YAOUNDE (Reuters) - Lawmakers in Cameroon, which is battling to stop the advance of Nigerian Boko Haram militants on its territory, will vote in the coming days on whether to impose the death penalty on those found guilty of involvement in acts of terrorism.
Opposition figures accused the government of seeking to use the proposed law, which they say is too broad in scope, to criminalize opposition to President Paul Biya’s 32-year rule.
Boko Haram fighters have made repeated incursions into the rugged Far North region of Cameroon in recent months. They have clashed with Cameroonian soldiers sent to the border to stop them and are blamed for dozens of deaths and kidnappings there.
Cameroonian officials also fear the Islamist group is targeting young men in the impoverished north for recruitment.
“The draft law provides the ultimate penalty, the death penalty, for anyone who personally, in complicity or under coercion commits a terrorist act,” Parliament Speaker Cavaye Yeguie Djibril said.
Though Cameroon has not carried out an execution since 1997, according to Amnesty International, the bill received loud applause from some members of parliament when it was introduced on Tuesday.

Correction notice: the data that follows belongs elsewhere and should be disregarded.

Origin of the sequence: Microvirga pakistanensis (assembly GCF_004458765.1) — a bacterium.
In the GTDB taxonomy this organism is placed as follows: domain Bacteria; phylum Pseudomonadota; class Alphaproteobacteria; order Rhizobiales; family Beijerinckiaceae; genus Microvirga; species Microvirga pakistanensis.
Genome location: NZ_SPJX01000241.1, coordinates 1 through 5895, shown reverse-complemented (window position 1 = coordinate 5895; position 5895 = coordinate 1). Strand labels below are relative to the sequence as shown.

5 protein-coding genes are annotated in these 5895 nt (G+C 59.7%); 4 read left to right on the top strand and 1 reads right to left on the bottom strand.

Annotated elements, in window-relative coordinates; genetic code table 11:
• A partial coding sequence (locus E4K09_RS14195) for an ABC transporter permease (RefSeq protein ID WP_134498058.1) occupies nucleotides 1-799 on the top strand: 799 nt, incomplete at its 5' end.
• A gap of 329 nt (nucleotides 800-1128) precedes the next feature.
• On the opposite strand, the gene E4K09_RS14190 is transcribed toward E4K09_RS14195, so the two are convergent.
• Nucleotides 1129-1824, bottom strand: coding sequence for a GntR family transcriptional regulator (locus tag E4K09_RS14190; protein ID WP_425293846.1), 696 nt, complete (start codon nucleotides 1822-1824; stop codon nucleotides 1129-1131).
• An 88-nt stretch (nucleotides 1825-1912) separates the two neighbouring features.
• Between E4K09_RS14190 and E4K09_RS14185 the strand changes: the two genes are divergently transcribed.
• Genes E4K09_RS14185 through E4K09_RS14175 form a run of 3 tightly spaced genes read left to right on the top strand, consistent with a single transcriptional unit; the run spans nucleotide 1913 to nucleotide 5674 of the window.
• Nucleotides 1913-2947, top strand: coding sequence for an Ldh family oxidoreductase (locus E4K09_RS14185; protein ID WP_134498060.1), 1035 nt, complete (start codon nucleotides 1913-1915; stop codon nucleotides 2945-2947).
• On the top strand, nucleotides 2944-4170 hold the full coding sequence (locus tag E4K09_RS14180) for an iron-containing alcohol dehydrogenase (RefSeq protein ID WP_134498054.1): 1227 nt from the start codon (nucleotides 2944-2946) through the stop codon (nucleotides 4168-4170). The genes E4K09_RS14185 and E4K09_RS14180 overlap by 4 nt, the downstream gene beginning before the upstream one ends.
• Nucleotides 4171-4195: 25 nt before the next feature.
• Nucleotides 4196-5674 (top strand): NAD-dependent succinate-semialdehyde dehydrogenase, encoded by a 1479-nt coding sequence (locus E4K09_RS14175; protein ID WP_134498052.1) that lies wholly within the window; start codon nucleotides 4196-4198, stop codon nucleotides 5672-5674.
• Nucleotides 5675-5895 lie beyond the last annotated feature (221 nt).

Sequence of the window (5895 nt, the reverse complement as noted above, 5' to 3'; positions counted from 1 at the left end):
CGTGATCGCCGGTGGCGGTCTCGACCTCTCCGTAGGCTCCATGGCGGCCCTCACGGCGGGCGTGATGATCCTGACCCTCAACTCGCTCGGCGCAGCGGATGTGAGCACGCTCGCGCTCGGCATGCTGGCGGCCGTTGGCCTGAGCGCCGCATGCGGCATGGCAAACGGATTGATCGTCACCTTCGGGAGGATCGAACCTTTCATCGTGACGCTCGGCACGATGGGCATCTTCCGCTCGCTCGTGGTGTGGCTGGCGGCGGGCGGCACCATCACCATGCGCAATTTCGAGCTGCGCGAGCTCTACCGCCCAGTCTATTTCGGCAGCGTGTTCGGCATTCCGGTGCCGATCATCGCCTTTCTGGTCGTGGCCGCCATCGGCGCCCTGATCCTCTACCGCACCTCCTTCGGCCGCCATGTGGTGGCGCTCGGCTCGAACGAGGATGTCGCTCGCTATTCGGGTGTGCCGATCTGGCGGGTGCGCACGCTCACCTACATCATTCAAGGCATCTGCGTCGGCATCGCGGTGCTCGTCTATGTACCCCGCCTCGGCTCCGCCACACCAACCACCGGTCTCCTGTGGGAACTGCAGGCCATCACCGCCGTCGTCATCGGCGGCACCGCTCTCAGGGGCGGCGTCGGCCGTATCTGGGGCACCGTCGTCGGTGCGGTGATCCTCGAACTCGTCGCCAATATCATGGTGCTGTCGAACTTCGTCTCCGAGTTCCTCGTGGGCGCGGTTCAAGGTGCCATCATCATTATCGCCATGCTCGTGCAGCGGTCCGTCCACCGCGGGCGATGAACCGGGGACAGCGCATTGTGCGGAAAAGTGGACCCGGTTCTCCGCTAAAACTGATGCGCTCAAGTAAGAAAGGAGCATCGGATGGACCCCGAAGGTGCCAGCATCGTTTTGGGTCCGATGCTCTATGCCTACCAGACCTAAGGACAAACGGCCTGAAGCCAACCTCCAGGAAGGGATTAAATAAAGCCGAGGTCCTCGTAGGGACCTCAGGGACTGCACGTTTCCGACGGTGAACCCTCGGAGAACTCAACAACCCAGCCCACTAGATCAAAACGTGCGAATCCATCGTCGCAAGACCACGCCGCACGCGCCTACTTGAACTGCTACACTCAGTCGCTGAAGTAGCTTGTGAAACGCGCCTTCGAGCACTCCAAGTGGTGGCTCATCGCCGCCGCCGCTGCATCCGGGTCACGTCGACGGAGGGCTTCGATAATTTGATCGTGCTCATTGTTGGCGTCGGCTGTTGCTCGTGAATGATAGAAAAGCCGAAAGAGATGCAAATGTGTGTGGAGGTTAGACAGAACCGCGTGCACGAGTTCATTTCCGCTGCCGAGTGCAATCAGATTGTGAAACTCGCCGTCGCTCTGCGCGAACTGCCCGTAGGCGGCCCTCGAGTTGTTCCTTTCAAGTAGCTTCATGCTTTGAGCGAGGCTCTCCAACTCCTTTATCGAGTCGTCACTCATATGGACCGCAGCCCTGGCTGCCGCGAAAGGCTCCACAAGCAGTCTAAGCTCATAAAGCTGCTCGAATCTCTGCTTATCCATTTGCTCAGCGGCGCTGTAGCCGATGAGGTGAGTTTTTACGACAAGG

But some in the opposition see it as an attempt by the president to tighten his grip on power.
“This text seems obviously to be his response to the popular uprisings that have led to the fall of regimes in several African countries and in particular Burkina Faso,” said Maurice Kamto, a former deputy justice minister turned opposition figure.
Hundreds of thousands of protesters poured into the streets in Burkina Faso in October, forcing President Blaise Compaore to step down and flee the country after 27 years in power.
Cameroon has reinforced its military presence on its northeastern border as part of regional efforts to combat Boko Haram. This week it announced it had trained a special commando unit of around 850 soldiers to fight the militants.
Cameroon also faces growing insecurity along its eastern border with Central African Republic.
Additional reporting by Bate Felix; Writing by Joe Bavier; Editing by Angus MacSwan